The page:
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Environmentalists offer details of coal ash ruling

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A federal judge issued a memorandum Tuesday in a lawsuit challenging the Environmental Protection Agency’s failure to finalize federal coal ash regulations.

United States District Judge Reggie B. Walton issued a ruling giving the Environmental Protection Agency 60 days to name how long it will take to review and revise coal ash regulations. 

Coal ash, also referred to as fly ash, is a byproduct of burning coal.  Anything that doesn’t burn up, usually inorganic matter in the coal like shale, is left behind in boilers and is usually disposed of in landfills and settlement ponds.

Power plants in the U.S. produce about 140 million tons of the ash each year and according to the EPA, about 1,000 active coal ash storage sites exist across the nation. West Virginia is home to more than twenty sites.

Judge Walton’s ruling is the outcome of the lawsuit filed in early 2012 by nearly a dozen environmental groups challenging the EPA’s inaction to revise coal ash regulations.

In a conference call senior administrative counsel at Earthjustice, Lisa Evans, spoke about the court’s decision. She referred to the coal ash disaster that occurred in late 2008 when over a billion gallons of toxic coal ash sludge burst through the dam of a waste pond, located 60 feet above the Emory River at TVA’s Kingston Fossil Plant in Tennessee. The waste covered 300 acres below the plant, destroying homes, poisoning watersheds. The event provided impetus for many groups to demand new regulations for the disposal of the power plant waste.

“EPA is now required to come forward with a proposed schedule for completion of the ongoing coal ash rule making within 60 days," Evans said. "Consequently on or shortly after the 5th anniversary of the Kingston Coal Ash disaster, EPA must finally announce its schedule for new coal ash rules. Once approved by this court the schedule will be enforceable against the agency should it delay again. Thus today’s order creates a clear path to obtaining a binding deadline for the much delayed and critically needed coal ash rule.”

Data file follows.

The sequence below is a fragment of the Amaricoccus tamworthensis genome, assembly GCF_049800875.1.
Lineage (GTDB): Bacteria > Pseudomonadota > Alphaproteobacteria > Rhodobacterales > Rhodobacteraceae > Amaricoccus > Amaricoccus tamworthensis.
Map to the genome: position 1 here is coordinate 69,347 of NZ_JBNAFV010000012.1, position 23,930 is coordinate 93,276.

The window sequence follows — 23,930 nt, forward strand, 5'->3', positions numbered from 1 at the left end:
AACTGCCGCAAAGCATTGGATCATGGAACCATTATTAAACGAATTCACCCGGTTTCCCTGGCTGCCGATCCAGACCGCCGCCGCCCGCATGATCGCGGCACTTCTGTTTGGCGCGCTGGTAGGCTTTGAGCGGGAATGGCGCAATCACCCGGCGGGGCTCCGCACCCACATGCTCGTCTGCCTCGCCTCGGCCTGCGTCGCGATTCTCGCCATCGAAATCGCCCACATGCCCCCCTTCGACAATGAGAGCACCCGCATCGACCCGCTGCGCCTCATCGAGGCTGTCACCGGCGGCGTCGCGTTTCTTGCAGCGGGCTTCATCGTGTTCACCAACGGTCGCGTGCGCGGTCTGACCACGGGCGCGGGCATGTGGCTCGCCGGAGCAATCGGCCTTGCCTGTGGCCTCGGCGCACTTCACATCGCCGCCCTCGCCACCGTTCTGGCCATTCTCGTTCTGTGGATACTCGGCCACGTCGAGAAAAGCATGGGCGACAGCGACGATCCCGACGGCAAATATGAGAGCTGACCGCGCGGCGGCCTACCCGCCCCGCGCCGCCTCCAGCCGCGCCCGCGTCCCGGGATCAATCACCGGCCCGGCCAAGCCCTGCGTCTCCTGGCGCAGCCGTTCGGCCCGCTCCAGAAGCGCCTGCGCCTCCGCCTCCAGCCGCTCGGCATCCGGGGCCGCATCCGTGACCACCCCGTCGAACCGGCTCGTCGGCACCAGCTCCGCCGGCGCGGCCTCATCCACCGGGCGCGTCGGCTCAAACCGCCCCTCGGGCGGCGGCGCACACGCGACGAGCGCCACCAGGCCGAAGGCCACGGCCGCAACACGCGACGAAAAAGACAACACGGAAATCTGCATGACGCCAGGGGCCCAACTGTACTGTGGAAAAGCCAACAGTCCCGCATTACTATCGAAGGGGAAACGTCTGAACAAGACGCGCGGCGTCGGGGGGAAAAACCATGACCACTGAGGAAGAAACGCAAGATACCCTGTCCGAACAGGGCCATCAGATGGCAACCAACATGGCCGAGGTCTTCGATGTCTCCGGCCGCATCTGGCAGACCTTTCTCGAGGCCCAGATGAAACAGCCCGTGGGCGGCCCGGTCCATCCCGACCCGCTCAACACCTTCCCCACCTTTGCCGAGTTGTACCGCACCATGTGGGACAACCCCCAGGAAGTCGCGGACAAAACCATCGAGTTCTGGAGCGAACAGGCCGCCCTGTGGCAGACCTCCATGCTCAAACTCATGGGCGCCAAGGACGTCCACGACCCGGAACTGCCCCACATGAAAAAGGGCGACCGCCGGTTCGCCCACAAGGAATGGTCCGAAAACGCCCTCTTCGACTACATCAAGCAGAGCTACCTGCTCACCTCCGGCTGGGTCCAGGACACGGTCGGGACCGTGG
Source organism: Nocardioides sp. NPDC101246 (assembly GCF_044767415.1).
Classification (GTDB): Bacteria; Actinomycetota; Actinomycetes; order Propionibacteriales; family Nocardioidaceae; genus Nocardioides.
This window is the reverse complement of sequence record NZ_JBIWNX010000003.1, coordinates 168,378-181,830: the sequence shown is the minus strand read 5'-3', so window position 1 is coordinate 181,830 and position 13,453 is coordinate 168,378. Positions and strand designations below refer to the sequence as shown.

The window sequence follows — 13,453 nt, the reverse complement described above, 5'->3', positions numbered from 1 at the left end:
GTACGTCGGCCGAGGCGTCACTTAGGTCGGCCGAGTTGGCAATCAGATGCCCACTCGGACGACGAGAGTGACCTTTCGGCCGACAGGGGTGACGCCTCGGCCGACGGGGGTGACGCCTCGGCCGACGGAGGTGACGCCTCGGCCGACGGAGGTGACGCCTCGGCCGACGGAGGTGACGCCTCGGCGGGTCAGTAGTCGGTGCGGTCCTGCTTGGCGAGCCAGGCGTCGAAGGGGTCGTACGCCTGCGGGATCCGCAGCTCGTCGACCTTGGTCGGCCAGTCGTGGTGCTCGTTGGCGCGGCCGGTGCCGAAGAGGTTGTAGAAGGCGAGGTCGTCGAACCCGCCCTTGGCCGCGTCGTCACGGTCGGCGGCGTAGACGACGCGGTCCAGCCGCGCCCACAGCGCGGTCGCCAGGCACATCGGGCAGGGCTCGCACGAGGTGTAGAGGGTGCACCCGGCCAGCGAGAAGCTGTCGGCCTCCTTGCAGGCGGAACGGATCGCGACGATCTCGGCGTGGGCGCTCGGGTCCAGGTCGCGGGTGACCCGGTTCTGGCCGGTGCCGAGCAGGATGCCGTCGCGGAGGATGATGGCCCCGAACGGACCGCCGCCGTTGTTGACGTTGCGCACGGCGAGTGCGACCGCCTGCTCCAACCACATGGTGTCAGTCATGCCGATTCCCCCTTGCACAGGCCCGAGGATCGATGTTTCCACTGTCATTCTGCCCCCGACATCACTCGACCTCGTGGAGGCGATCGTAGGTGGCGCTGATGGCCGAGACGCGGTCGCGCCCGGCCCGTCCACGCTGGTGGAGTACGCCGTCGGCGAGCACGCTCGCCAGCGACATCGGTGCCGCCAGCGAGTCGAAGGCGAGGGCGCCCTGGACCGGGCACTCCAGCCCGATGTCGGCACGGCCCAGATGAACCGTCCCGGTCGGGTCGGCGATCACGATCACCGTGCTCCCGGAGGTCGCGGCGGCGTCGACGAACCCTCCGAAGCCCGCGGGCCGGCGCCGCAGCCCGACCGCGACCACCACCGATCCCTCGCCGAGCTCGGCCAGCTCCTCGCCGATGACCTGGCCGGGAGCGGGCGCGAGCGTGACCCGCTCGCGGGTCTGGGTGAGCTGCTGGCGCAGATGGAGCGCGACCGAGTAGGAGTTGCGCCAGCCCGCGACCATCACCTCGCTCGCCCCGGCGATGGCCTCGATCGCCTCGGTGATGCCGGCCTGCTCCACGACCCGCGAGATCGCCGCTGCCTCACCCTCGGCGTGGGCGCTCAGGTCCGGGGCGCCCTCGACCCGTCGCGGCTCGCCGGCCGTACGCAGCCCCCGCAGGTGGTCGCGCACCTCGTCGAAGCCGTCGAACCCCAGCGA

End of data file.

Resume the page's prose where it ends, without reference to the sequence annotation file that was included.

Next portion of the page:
But the ruling flies in the face of the Coal Residuals Reuse and Management Act, passed in the House this past summer.  West Virginia’s Republican Congressman David McKinley introduced the bill in an attempt to revise coal ash regulations, but leaves individual states in charge of mandating rules. The act which hasn’t yet come up for a vote in the Senate limits the EPA’s authority to regulate the waste and, most importantly, disallows the EPA from labeling the waste a hazard.

“The bill that passed through the house would take away EPA’s authority to issue this rule that is the subject of the opinion," Evans said. "What the house bill was attempting to do was prevent the EPA from issuing this rule. So in 60 days we will see the proposed schedule for EPA’s issuance of the rule. And we hope that EPA will be able to proceed to issue that rule without interference by Congress.”

During a press conference environmentalists speculated the EPA will project a date within 2014 to issue their final ruling on any new regulations.


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